The Scottish Prisoner by Diana Gabaldon


Theoretically, I read Diana Gabaldon’s The Scottish Prisoner last summer when I was devouring the Outlander series. Recently, I decided to go back and try again when less in the throes of my historical romance fixation and more in the throes of waiting for the next Outlander novel and the TV series. I’m glad I did as it seems I barely even skimmed The Scottish Prisoner. I remembered nothing of the plot.

This is the fourth book in Diana Gabaldon’s spinoff series about beloved Outlander character Lord John Grey and his life in the English army. Featuring Outlander’s hero Jamie Fraser as a main character (which is the only reason I read it), The Scottish Prisoner fits into the Outlander series chronologically between books two and three (Dragonfly in Amber and Voyager); however, for reading order, I’d suggest that it is best not to read it until after Voyager as while it fills in narrative gaps, the Voyager reading experience would be less involving, if you are not taking Claire and Jamie Fraser’s journey along with them.

In 1760, Jamie Fraser, Highlander and convicted Jacobite, has been several years paroled from Ardsmuir prison and working in the stables at Helwater, the estate of the Dunsany family. Lord John Grey, former commander of Ardsmuir and Jamie’s erstwhile friend, secured the position for him to prevent his transportation. Lord John and his brother, the Duke of Pardloe, are pursuing court martial against John’s former comrade, Gerald Siverly. Documents in their possession include a verse in Erse (Gaelic) and Jamie is dragooned into translation and participating in the arrest of Siverly. It gives him time away from his servitude in Helwater and a chance to evade a former Jacobite cohort who is also trying to press Jamie into service. Things gang aft agley in Jamie’s life and they do so here as well. I can think of no other fictional character who spends as much time walking the razor’s edge as he does.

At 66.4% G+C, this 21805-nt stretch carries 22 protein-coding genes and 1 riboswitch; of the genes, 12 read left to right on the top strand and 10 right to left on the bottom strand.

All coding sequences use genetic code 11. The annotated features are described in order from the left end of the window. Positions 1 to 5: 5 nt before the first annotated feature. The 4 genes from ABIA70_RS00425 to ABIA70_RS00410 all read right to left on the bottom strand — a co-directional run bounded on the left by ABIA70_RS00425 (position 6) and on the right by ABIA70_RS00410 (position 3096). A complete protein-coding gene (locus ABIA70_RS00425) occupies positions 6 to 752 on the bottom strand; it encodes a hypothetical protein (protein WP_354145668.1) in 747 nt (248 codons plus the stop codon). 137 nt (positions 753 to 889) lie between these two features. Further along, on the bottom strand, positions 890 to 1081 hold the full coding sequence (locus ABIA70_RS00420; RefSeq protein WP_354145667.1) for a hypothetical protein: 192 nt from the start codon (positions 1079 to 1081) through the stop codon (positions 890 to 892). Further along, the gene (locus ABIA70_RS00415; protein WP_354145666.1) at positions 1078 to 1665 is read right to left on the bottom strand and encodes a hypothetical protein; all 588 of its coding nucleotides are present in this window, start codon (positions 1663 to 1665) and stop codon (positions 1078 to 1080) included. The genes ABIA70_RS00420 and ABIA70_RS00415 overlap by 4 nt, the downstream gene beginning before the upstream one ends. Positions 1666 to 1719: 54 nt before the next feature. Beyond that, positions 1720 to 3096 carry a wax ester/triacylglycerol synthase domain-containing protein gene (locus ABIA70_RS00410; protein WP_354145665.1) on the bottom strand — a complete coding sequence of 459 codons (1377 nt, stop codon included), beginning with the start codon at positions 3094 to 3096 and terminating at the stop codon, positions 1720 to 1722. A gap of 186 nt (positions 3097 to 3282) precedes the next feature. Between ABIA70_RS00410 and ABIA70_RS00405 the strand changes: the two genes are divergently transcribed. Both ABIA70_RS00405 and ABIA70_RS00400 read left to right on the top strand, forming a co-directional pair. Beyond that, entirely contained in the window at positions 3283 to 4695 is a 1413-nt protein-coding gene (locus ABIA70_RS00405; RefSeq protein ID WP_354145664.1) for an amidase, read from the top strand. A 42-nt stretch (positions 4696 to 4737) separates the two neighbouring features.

The Scottish Prisoner can be read as a standalone book from either the Lord John or Outlander series, but there is a prodigious back story for both Lord John and Jamie which, while not technically crucial to the reader’s comprehension, certainly creates a much richer reading experience. It is an enjoyable adventure, something Diana Gabaldon can always be counted on to provide, and an interesting, sometimes heartbreaking, window into Jamie’s life between his beloved wife Claire’s departure and their reunion.

Reviewer’s Note: After finishing The Scottish Prisoner, I went back and read the first 250 pages of Voyager to revisit Jamie’s life between Culloden and Claire’s arrival in Edinburgh. I’d forgotten a. just how much I was drawn into the books as I was again transported by the story and b. how quietly emotionally devastating Gabaldon had managed to make Jamie’s life.

Also by Diana Gabaldon:

Dragonfly in Amber
Drums of Autumn
The Fiery Cross
A Breath of Snow and Ashes
An Echo in The Bone

The (Shameful) Tally 2013

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